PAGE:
Profile-based Resource Allocation for Virtualized Network Functions

Profile-based Resource Allocation for Virtualized Network Functions

Steven Van Rossem1, Wouter Tavernier1, Didier Colle1,
Mario Pickavet1 and Piet Demeester1
1Ghent University - imec, IDLab.
Email: {steven.vanrossem, wouter.tavernier, didier.colle, mario.pickavet, piet.demeester} @ugent.be
Abstract

The virtualization of compute and network resources enables an unseen flexibility for deploying network services. A wide spectrum of emerging technologies allows an ever-growing range of orchestration possibilities in cloud-based environments. But in this context it remains challenging to rhyme dynamic cloud configurations with deterministic performance. The service operator must somehow map the performance specification in the Service Level Agreement (SLA) to an adequate resource allocation in the virtualized infrastructure. We propose the use of a VNF profile to alleviate this process. This is illustrated by profiling the performance of four example network functions (a virtual router, switch, firewall and cache server) under varying workloads and resource configurations. We then compare several methods to derive a model from the profiled datasets. We select the most accurate method to further train a model which predicts the services’ performance, in function of incoming workload and allocated resources. Our presented method can offer the service operator a recommended resource allocation for the targeted service, in function of the targeted performance and maximum workload specified in the SLA. This helps to deploy the softwarized service with an optimal amount of resources to meet the SLA requirements, thereby avoiding unnecessary scaling steps.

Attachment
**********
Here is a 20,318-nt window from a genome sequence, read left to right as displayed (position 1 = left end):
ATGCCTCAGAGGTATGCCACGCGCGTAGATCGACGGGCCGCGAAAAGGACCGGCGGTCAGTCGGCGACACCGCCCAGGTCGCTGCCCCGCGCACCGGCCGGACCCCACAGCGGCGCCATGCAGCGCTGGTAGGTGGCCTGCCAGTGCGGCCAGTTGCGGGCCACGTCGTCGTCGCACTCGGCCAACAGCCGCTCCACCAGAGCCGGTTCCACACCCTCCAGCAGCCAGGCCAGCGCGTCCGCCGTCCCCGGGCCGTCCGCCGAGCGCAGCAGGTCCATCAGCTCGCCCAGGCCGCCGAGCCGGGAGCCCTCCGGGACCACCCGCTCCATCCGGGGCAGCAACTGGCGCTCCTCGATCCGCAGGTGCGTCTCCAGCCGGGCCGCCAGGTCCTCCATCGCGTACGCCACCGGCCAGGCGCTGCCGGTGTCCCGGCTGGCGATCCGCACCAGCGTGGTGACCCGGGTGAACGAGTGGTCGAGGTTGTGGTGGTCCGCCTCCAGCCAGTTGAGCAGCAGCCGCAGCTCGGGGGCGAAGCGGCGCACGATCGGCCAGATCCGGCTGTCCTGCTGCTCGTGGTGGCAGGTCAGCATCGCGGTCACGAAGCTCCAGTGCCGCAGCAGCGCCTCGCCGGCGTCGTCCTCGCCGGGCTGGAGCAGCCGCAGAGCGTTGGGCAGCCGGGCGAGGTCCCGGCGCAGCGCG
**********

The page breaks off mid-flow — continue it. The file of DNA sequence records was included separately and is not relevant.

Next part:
Network Function Virtualization, Performance Analysis, Performance Profiling.

I Introduction

The advancements in the domain of cloud computing, Software Defined Networking (SDN) and Network Function Virtualization (NFV) enable a unseen flexibility and programmability of both compute and network configurations. By softwarizing network functions, we move away from dedicated hardware based, monolithic systems to a virtualized solution for offering telecom services. The service is decomposed into multiple microservices which each get an allocated share of resources such as CPU time, memory access or network bandwidth. Typical tasks involved in network services include packet forwarding, routing, inspection or any other form of network traffic processing. Beyond the application layer, the deeper layers of the network traffic are checked or manipulated in a chained configuration. This means that network traffic is sequentially steered through a, possibly lengthy, chain of processors such as routers, firewalls, load-balancers or proxy-servers. In the NFV domain, the main aim is to provide softwarized solutions for each of those network functions, which can be deployed on commercial-of-the-shelf (COTS) servers. Ideally, equally high performance is expected compared to rigid, dedicated hardware middleboxes, but at a lower cost, higher flexibility regarding scaling, configuration and less prone to vendor and technology lock-in.